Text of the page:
PHILADELPHIA -- Back in April 2004, I attended the first-ever night game at Citizens Bank Park in Philadelphia. Now, I know it's declasse to admit this in a day of hot tubs beyond the center field fence, or climbing walls, or gourmet hamburgers, but I loved the old Veterans Stadium -- it was a reminder of an era when you could get in the bleachers for six bucks just by showing up five minutes before first pitch and everyone in the 700 level was smoking. The 700 Level was the most famous upper deck in sports; my favorite stories about the 700 Level are the one about the guy who brought a toaster oven up there and the time several thousand people wore Kathy Lee Gifford masks. It wasn't a glamorous time for stadiums, or for sports, but it was an honest one. And no place was more honest than Veterans Stadium.
Citizens Bank Park was nice to visit that night, no question: It had (and still has) excellent sightlines and all sorts of amenities and a vaster beer selection than, frankly, most Philadelphia bars I've been to. But it was far more comfortable than I'd believed Philly fans even wanted. Everything was sleek, with cup holders and cushions and bathrooms that didn't resemble war zones. My friend that night, a lifelong Philadelphian, said, "Everyone's treating this place like their grandmother's couch she still hasn't taken the cover off yet." Everyone was well-behaved; no one was screaming at me in my Cardinals hat; no one had tried to grill a squirrel on a space heater they smuggled in. This wasn't what Philadelphia sports was to me, at all.
The thing, though, that we've learned in the last decade-plus is that maybe -- just maybe -- we had Philadelphia fans all wrong the whole time. You know that fancy new stadium that supposedly wasn't a fit for those hard-scrabble, scrapple-eating Philadelphia fans? Well, they sold it out for three straight years. Those supposedly negative, never-satisfied Phillies fans? They cheered on a likable team to a World Series championship and didn't tear the stadium apart when the team fell short at winning another one. That supposedly win-a-title-or-we'll-burn-you-alive mindset of the lunatic Eagles fan? Ask them how they feel about Andy Reid right now … or for that matter, get them started on Carson Wentz, the golden boy they're ready to hand the keys of the city to. The impatience of a sports city supposedly so desperate for immediate championships? I dunno: The fan base looked like it understood what the 76ers (and, of late, the Phillies) were trying to build.
Since the volume on sports talk has been turned up to 11, the idea that fans in Philadelphia have any sort of special monopoly on overheated rhetoric is a spectacularly weak one. We're all alike. Eagles fans booed Santa Claus one time? Well, that's quaint to some of the stuff we're hearing now from all corners. You're calling out Philadelphians as crass? Get over yourself.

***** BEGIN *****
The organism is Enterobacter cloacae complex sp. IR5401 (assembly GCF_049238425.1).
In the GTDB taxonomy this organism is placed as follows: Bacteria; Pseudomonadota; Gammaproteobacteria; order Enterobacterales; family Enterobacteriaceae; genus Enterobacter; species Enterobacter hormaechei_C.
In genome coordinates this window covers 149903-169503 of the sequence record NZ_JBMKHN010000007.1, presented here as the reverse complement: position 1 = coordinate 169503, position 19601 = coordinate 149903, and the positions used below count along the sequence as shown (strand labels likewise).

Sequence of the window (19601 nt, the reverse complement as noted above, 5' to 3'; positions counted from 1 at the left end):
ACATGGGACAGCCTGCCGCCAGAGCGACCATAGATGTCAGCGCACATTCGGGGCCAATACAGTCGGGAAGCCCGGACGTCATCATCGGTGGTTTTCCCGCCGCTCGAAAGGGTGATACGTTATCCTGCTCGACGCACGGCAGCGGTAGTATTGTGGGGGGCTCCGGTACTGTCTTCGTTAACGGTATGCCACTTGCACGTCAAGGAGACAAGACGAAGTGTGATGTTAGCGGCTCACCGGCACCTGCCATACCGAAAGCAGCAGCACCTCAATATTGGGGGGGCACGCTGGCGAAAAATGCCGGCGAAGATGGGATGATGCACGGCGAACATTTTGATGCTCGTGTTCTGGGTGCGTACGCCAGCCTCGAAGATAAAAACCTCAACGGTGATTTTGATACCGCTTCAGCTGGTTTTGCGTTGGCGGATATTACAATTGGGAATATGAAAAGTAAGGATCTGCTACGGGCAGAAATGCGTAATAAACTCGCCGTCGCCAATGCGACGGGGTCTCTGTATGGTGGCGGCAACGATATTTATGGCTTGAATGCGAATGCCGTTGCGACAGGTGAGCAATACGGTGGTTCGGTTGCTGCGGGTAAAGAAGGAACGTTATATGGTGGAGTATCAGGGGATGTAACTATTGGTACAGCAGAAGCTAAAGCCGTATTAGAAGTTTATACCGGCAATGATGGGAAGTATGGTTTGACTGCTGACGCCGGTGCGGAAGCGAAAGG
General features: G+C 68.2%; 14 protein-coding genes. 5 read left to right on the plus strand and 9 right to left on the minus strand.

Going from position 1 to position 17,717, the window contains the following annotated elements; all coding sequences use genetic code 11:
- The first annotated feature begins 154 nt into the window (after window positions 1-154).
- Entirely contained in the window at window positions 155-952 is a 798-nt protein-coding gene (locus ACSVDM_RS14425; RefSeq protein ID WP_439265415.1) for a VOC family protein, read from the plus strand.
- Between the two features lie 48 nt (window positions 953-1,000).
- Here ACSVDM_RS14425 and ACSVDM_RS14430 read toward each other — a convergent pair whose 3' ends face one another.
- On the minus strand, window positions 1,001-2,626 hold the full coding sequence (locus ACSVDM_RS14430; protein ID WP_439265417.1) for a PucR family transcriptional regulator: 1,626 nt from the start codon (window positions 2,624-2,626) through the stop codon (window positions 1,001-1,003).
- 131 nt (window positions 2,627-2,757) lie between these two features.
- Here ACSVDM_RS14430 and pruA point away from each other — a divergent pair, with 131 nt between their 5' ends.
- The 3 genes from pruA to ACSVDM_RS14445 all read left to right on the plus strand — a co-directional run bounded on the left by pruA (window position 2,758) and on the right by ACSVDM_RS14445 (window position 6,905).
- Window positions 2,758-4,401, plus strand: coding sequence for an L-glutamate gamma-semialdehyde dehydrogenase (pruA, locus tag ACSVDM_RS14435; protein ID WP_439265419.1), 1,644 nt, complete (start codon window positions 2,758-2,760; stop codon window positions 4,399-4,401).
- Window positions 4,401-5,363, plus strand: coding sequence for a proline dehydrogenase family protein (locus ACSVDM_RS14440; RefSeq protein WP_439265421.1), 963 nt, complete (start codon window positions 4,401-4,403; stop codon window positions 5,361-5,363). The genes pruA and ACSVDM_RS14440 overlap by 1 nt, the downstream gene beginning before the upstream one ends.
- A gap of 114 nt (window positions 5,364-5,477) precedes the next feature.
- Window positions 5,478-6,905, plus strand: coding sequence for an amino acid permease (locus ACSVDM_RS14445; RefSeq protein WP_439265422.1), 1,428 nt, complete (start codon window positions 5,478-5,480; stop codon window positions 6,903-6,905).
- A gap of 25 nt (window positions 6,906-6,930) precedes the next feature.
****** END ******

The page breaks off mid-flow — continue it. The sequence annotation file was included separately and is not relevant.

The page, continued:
This is all to say that Philadelphia fans are, I've found, just like every other sports city's fans: They're passionate, they're fiery, they're helplessly devoted to their teams, they lose their mind when their teams win, they tear their hair out when they lose. I dunno: That sounds like every team's fans to me. The stereotypes -- the type of stereotypes that get cemented during a time when you could take a toaster oven to the upper deck -- have been more conversation topics than reality, in my experience. Would I have been wary wearing a Giants jersey to the Eagles game on Sunday? Of course. I'd be wary of doing that in Washington, or Oakland, or Pittsburgh, or Dallas, or really anywhere where fans are passionate and loud. Philadelphia fans may be somewhat obsessive and a little bit nuts. But this is what we want from sports, right? Isn't this essentially the definition of what being a sports fan is?
But then again: It has been a few years since I spent time in Philadelphia. So this week, we're fixing that. It's time for our sixth installment of The Sports Tourist (formerly called Leitch Across America). So far we've been to:
I'll be spending this whole week going to games, talking to fans and visiting Philadelphia sports landmarks, trying to get a sense of what makes Philadelphia's sports fan heart beat. You can tell so much about a town with how it connects with its sports teams. If you live in Philly, or just care passionately about Philly sports, email me firstname.lastname@example.org, and let me know your thoughts. I can only get this right by hearing directly from the locals. We'll also be doing a series of videos from the city, like we did in the Detroit. Here's our Sports Tourist: Detroit series.
Philadelphia is a beautiful city full of beautiful people eager to throw beautiful things at people. I can't wait. Come with me, won't you?
Tomorrow: Eagles Game Day
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